Social Media Pay to Play: When it Makes Sense

One of the important social media trends for 2014 is making financial investments in the major social media networks in order to accomplish specific objectives, otherwise known as pay to play.

The key is to distinguish between an investment and expenditures that deliver little future value.

LinkedIn, Facebook, and Twitter are now public companies. They are expected to grow the investment that shareholders have made in their shares, with that money naturally coming from users of the site that heretofore have enjoyed a free ride.

It has been apparent for some time now that your reach on Facebook is limited without advertising. It is evident that while Facebook advertising may indeed reach new fans, that does not necessarily convert into practical outcomes.

If you have not yet experimented with advertising on these social media channels, now is the time to do so before the pricing gets out of reach for most small businesses. However, be aware of end game – what you ultimately want to accomplish with that investment, otherwise it doesn’t make sense to play.

#1 – Quickly Building New Communities

If you are just getting started with new social media channels, it may make sense to make an investment up front to achieve critical mass more quickly.

For example, if the business is moving into a new market, it will be helpful to attract fans that are currently aligned with established competitors. Here is an excellent article that suggests ways for advertising on the major social media networks to build traffic to your account.

In reality, you are paying to rent the attention of a specific community. Your advertising dollars are buying a look from people that are known to have an affinity for businesses or brands like yours. If your content is solid you will most likely retain a generous number of them.

Of course, other ways to accomplish this for free are to partner with others in your space who will freely help you in exchange for a non-monetary value exchange.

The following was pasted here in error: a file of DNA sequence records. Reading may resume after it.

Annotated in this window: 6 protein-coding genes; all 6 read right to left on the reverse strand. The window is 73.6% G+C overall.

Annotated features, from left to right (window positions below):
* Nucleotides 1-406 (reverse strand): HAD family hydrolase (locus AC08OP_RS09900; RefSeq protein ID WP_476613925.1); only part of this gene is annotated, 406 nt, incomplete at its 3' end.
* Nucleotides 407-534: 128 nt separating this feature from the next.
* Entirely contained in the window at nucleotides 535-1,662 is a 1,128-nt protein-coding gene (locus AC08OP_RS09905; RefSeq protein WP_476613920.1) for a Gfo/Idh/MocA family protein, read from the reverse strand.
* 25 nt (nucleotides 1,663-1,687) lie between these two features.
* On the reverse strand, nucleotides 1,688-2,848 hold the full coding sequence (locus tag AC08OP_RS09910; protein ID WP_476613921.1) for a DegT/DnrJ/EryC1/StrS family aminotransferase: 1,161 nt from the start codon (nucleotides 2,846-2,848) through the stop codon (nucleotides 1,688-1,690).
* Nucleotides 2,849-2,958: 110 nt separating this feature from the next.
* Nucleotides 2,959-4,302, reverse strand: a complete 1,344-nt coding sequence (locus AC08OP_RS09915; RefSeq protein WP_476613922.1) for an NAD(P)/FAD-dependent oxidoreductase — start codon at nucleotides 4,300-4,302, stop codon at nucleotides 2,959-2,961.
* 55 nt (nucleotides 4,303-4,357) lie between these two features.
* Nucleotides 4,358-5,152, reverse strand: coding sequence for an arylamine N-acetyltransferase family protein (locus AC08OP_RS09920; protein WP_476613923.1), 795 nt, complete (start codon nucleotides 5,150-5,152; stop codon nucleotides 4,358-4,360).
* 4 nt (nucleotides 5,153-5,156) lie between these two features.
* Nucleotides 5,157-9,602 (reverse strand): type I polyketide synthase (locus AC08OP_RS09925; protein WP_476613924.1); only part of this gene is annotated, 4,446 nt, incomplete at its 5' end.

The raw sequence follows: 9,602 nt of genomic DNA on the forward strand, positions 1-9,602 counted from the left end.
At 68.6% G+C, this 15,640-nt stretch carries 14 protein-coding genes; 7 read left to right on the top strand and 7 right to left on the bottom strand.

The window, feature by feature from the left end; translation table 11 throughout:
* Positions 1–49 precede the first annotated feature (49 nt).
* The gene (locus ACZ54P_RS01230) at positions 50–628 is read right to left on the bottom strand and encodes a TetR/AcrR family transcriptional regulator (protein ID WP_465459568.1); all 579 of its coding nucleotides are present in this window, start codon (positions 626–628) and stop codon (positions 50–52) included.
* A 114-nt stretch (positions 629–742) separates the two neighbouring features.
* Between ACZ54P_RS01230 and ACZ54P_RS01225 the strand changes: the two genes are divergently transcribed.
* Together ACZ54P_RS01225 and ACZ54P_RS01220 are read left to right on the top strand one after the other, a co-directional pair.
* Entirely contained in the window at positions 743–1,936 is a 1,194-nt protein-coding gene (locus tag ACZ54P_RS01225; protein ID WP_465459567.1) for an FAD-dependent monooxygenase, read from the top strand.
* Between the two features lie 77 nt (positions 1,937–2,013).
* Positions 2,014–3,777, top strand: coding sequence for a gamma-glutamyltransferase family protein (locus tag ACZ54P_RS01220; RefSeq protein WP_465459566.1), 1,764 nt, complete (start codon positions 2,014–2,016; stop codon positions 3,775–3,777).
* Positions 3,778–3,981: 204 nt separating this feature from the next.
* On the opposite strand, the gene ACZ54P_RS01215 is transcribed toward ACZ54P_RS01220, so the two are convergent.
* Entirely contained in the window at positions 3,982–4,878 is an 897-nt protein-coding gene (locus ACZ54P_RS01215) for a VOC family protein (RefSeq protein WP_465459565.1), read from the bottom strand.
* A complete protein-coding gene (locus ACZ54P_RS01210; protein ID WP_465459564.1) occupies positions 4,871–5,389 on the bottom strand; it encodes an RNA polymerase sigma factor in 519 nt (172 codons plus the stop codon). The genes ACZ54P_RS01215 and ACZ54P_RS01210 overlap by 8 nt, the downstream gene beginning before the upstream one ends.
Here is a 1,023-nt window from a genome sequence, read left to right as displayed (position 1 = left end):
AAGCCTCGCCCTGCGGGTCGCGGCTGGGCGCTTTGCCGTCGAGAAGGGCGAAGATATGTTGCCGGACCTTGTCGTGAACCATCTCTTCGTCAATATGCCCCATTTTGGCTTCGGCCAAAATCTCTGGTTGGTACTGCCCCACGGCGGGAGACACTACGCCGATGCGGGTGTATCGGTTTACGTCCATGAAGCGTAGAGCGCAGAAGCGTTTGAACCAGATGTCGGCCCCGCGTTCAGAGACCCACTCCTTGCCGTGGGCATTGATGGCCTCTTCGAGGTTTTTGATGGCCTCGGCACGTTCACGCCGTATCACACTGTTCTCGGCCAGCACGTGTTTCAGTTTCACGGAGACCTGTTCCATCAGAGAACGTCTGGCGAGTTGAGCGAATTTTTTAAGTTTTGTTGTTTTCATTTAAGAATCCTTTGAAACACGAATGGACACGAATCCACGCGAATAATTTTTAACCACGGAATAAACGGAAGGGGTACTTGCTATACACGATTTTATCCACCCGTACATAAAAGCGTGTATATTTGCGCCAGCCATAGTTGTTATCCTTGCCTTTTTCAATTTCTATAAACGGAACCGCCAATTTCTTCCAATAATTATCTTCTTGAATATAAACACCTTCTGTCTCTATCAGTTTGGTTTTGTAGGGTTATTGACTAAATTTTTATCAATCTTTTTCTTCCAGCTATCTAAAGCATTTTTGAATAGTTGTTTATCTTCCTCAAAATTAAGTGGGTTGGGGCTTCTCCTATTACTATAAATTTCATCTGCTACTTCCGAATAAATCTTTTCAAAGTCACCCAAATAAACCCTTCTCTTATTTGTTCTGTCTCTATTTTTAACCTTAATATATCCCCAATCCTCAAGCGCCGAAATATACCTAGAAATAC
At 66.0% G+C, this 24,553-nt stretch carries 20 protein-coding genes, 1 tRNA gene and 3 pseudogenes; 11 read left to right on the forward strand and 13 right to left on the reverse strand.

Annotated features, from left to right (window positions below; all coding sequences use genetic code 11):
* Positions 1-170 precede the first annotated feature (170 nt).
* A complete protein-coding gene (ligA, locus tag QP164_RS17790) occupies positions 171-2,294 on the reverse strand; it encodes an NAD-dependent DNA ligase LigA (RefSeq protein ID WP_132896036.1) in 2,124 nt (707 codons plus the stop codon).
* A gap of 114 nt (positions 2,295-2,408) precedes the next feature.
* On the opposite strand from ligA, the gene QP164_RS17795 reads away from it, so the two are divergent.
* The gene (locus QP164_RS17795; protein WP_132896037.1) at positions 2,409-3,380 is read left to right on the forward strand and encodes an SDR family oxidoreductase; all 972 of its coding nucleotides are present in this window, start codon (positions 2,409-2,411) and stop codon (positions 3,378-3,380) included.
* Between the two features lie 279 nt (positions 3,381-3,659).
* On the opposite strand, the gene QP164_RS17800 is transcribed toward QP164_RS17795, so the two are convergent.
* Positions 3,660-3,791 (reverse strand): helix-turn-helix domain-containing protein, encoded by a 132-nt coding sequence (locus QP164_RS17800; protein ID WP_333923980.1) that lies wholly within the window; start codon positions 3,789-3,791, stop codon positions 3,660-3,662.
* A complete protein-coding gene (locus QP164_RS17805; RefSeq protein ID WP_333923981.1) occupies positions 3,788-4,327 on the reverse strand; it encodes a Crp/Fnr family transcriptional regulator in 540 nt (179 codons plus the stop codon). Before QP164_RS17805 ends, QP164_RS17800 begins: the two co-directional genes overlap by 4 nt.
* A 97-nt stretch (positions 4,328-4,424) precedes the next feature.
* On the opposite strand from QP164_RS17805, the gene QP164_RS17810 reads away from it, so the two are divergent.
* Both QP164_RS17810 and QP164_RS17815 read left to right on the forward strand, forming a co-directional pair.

#2 – Growing Your Content Marketing Assets

Let’s be clear that we are all renting space on Facebook, LinkedIn, and Twitter. For most that is free rent.

So, when does it make sense to pay to rent when everyone most others are not? When there is a direct conversion from that Facebook account into new business, or when it drives traffic to another site that converts it, such as your primary website.

Too many businesses are chasing Facebook likes that merely serve as social proof. There is nothing at all wrong with this. Facebook is great for nurturing relationships. However, one should question whether it’s necessary to invest in that or allow to happen organically.

If any of the social networks can help to build properties you own that can convert that traffic into profitable outcomes, such as your blog or email newsletter, then the investment makes sense.

In other words, pay to play when it builds traffic that can be converted.

#3 – Promoting Offers Designed to Convert

If your business has a specific offer with a limited window of opportunity, then investing to ensure it reaches as many targeted potential buyers as possible makes sense.

This may be the most logical reason for investing in social media advertising because social marketing is generally used to educate, not promote. It’s a process that is designed to convert attention into revenue when the time is right. This will include engaging not only the attention of that audience, but everyone that their social graphs.

Just as there is a difference between gambling and playing cards to win in the Las Vegas casinos, so it is with advertising. Gamblers like to say they enjoying playing cards, even when they are losing money, and you will always see them looking at a list of all the free bet deals for the grand national so they could get in.

Personally, I enjoy winning.

As pay to play becomes more common, it will be necessary to establish a budget with specific objectives, presumably to earn a profit from that investment. Intermediate objectives can be building your tribe, but ultimately offers have to be made that will generate a profit.

It doesn’t make much sense to invest in getting your content shared unless you have designed specific methods for earning back the investment, plus a reasonable (or better) profit. 

Make sense?